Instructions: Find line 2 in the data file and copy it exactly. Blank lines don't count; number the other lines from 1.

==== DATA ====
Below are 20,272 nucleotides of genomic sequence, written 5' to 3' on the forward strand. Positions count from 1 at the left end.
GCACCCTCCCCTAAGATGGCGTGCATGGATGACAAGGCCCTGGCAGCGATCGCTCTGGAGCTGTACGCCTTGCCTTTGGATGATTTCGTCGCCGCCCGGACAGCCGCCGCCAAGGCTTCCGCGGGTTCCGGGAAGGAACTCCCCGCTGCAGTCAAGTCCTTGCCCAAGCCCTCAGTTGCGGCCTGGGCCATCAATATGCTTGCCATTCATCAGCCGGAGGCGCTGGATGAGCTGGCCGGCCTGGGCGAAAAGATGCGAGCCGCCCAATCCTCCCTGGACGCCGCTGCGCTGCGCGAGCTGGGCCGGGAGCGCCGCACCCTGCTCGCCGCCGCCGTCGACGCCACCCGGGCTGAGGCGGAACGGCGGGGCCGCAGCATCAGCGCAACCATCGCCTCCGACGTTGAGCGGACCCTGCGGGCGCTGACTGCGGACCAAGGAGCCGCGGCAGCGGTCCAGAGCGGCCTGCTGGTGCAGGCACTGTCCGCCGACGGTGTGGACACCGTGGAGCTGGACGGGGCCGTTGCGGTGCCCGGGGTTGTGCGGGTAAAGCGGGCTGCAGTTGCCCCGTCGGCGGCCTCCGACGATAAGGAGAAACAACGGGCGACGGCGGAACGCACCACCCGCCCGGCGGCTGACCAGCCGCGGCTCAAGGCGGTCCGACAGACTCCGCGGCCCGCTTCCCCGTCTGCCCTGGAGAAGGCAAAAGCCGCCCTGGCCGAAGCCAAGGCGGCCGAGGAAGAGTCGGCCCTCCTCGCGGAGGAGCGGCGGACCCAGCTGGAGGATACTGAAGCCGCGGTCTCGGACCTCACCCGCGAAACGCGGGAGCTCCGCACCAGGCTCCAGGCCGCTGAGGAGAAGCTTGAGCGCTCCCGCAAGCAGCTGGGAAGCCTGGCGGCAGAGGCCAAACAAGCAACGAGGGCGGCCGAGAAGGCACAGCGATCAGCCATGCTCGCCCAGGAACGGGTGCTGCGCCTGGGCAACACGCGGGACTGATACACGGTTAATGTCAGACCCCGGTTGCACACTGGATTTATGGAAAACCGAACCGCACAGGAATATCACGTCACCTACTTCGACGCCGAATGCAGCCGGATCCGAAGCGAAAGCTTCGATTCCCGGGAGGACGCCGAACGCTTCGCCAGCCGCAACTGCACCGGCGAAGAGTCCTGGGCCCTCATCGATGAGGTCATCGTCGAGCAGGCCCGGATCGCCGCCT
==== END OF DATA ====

GCACCCTCCCCTAAGATGGCGTGCATGGATGACAAGGCCCTGGCAGCGATCGCTCTGGAGCTGTACGCCTTGCCTTTGGATGATTTCGTCGCCGCCCGGACAGCCGCCGCCAAGGCTTCCGCGGGTTCCGGGAAGGAACTCCCCGCTGCAGTCAAGTCCTTGCCCAAGCCCTCAGTTGCGGCCTGGGCCATCAATATGCTTGCCATTCATCAGCCGGAGGCGCTGGATGAGCTGGCCGGCCTGGGCGAAAAGATGCGAGCCGCCCAATCCTCCCTGGACGCCGCTGCGCTGCGCGAGCTGGGCCGGGAGCGCCGCACCCTGCTCGCCGCCGCCGTCGACGCCACCCGGGCTGAGGCGGAACGGCGGGGCCGCAGCATCAGCGCAACCATCGCCTCCGACGTTGAGCGGACCCTGCGGGCGCTGACTGCGGACCAAGGAGCCGCGGCAGCGGTCCAGAGCGGCCTGCTGGTGCAGGCACTGTCCGCCGACGGTGTGGACACCGTGGAGCTGGACGGGGCCGTTGCGGTGCCCGGGGTTGTGCGGGTAAAGCGGGCTGCAGTTGCCCCGTCGGCGGCCTCCGACGATAAGGAGAAACAACGGGCGACGGCGGAACGCACCACCCGCCCGGCGGCTGACCAGCCGCGGCTCAAGGCGGTCCGACAGACTCCGCGGCCCGCTTCCCCGTCTGCCCTGGAGAAGGCAAAAGCCGCCCTGGCCGAAGCCAAGGCGGCCGAGGAAGAGTCGGCCCTCCTCGCGGAGGAGCGGCGGACCCAGCTGGAGGATACTGAAGCCGCGGTCTCGGACCTCACCCGCGAAACGCGGGAGCTCCGCACCAGGCTCCAGGCCGCTGAGGAGAAGCTTGAGCGCTCCCGCAAGCAGCTGGGAAGCCTGGCGGCAGAGGCCAAACAAGCAACGAGGGCGGCCGAGAAGGCACAGCGATCAGCCATGCTCGCCCAGGAACGGGTGCTGCGCCTGGGCAACACGCGGGACTGATACACGGTTAATGTCAGACCCCGGTTGCACACTGGATTTATGGAAAACCGAACCGCACAGGAATATCACGTCACCTACTTCGACGCCGAATGCAGCCGGATCCGAAGCGAAAGCTTCGATTCCCGGGAGGACGCCGAACGCTTCGCCAGCCGCAACTGCACCGGCGAAGAGTCCTGGGCCCTCATCGATGAGGTCATCGTCGAGCAGGCCCGGATCGCCGCCT